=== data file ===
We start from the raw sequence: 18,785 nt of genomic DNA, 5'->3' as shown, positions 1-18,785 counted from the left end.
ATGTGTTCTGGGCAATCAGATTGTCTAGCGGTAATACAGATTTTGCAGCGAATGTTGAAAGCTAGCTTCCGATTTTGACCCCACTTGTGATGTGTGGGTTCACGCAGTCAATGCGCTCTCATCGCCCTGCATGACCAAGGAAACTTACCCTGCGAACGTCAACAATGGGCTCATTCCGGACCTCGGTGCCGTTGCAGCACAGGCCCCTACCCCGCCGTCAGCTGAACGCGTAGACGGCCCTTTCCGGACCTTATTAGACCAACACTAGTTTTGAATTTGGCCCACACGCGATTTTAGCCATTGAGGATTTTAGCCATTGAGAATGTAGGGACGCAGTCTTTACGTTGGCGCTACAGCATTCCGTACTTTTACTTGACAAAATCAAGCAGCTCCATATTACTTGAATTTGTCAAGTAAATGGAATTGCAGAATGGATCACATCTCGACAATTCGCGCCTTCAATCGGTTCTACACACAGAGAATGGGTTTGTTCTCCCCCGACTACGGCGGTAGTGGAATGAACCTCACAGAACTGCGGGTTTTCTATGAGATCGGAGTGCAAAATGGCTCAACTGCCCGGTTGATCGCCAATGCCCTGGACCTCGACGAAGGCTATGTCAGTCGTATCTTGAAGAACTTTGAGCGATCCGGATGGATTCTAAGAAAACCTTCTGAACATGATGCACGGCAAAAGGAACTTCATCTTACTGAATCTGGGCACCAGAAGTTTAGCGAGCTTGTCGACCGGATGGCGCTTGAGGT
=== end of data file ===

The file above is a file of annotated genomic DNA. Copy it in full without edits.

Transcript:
We start from the raw sequence: 18,785 nt of genomic DNA, 5'->3' as shown, positions 1-18,785 counted from the left end.
ATGTGTTCTGGGCAATCAGATTGTCTAGCGGTAATACAGATTTTGCAGCGAATGTTGAAAGCTAGCTTCCGATTTTGACCCCACTTGTGATGTGTGGGTTCACGCAGTCAATGCGCTCTCATCGCCCTGCATGACCAAGGAAACTTACCCTGCGAACGTCAACAATGGGCTCATTCCGGACCTCGGTGCCGTTGCAGCACAGGCCCCTACCCCGCCGTCAGCTGAACGCGTAGACGGCCCTTTCCGGACCTTATTAGACCAACACTAGTTTTGAATTTGGCCCACACGCGATTTTAGCCATTGAGGATTTTAGCCATTGAGAATGTAGGGACGCAGTCTTTACGTTGGCGCTACAGCATTCCGTACTTTTACTTGACAAAATCAAGCAGCTCCATATTACTTGAATTTGTCAAGTAAATGGAATTGCAGAATGGATCACATCTCGACAATTCGCGCCTTCAATCGGTTCTACACACAGAGAATGGGTTTGTTCTCCCCCGACTACGGCGGTAGTGGAATGAACCTCACAGAACTGCGGGTTTTCTATGAGATCGGAGTGCAAAATGGCTCAACTGCCCGGTTGATCGCCAATGCCCTGGACCTCGACGAAGGCTATGTCAGTCGTATCTTGAAGAACTTTGAGCGATCCGGATGGATTCTAAGAAAACCTTCTGAACATGATGCACGGCAAAAGGAACTTCATCTTACTGAATCTGGGCACCAGAAGTTTAGCGAGCTTGTCGACCGGATGGCGCTTGAGGT